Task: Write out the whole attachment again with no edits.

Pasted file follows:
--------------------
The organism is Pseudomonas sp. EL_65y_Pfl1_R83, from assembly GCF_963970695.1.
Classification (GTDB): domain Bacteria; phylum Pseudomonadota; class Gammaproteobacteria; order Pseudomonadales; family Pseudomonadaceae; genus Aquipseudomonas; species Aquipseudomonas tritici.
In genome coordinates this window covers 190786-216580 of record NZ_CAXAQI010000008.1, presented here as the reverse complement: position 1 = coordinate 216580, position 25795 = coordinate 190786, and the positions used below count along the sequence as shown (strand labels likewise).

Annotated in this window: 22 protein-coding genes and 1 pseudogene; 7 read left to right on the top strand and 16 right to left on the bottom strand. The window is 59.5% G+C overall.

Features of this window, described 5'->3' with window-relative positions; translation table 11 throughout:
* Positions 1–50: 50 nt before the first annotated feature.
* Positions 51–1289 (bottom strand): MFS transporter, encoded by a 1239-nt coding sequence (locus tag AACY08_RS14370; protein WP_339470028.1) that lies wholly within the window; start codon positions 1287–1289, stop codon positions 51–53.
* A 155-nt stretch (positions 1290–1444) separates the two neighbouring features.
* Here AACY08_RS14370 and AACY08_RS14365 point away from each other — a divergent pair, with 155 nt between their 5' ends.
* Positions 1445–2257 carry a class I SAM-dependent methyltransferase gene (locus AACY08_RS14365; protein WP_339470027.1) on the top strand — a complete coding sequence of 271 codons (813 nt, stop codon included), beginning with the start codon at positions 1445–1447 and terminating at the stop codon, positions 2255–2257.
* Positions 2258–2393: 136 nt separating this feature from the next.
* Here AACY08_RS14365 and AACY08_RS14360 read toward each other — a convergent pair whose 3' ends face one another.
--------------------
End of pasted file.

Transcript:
The organism is Pseudomonas sp. EL_65y_Pfl1_R83, from assembly GCF_963970695.1.
Classification (GTDB): domain Bacteria; phylum Pseudomonadota; class Gammaproteobacteria; order Pseudomonadales; family Pseudomonadaceae; genus Aquipseudomonas; species Aquipseudomonas tritici.
In genome coordinates this window covers 190786-216580 of record NZ_CAXAQI010000008.1, presented here as the reverse complement: position 1 = coordinate 216580, position 25795 = coordinate 190786, and the positions used below count along the sequence as shown (strand labels likewise).

Annotated in this window: 22 protein-coding genes and 1 pseudogene; 7 read left to right on the top strand and 16 right to left on the bottom strand. The window is 59.5% G+C overall.

Features of this window, described 5'->3' with window-relative positions; translation table 11 throughout:
* Positions 1–50: 50 nt before the first annotated feature.
* Positions 51–1289 (bottom strand): MFS transporter, encoded by a 1239-nt coding sequence (locus tag AACY08_RS14370; protein WP_339470028.1) that lies wholly within the window; start codon positions 1287–1289, stop codon positions 51–53.
* A 155-nt stretch (positions 1290–1444) separates the two neighbouring features.
* Here AACY08_RS14370 and AACY08_RS14365 point away from each other — a divergent pair, with 155 nt between their 5' ends.
* Positions 1445–2257 carry a class I SAM-dependent methyltransferase gene (locus AACY08_RS14365; protein WP_339470027.1) on the top strand — a complete coding sequence of 271 codons (813 nt, stop codon included), beginning with the start codon at positions 1445–1447 and terminating at the stop codon, positions 2255–2257.
* Positions 2258–2393: 136 nt separating this feature from the next.
* Here AACY08_RS14365 and AACY08_RS14360 read toward each other — a convergent pair whose 3' ends face one another.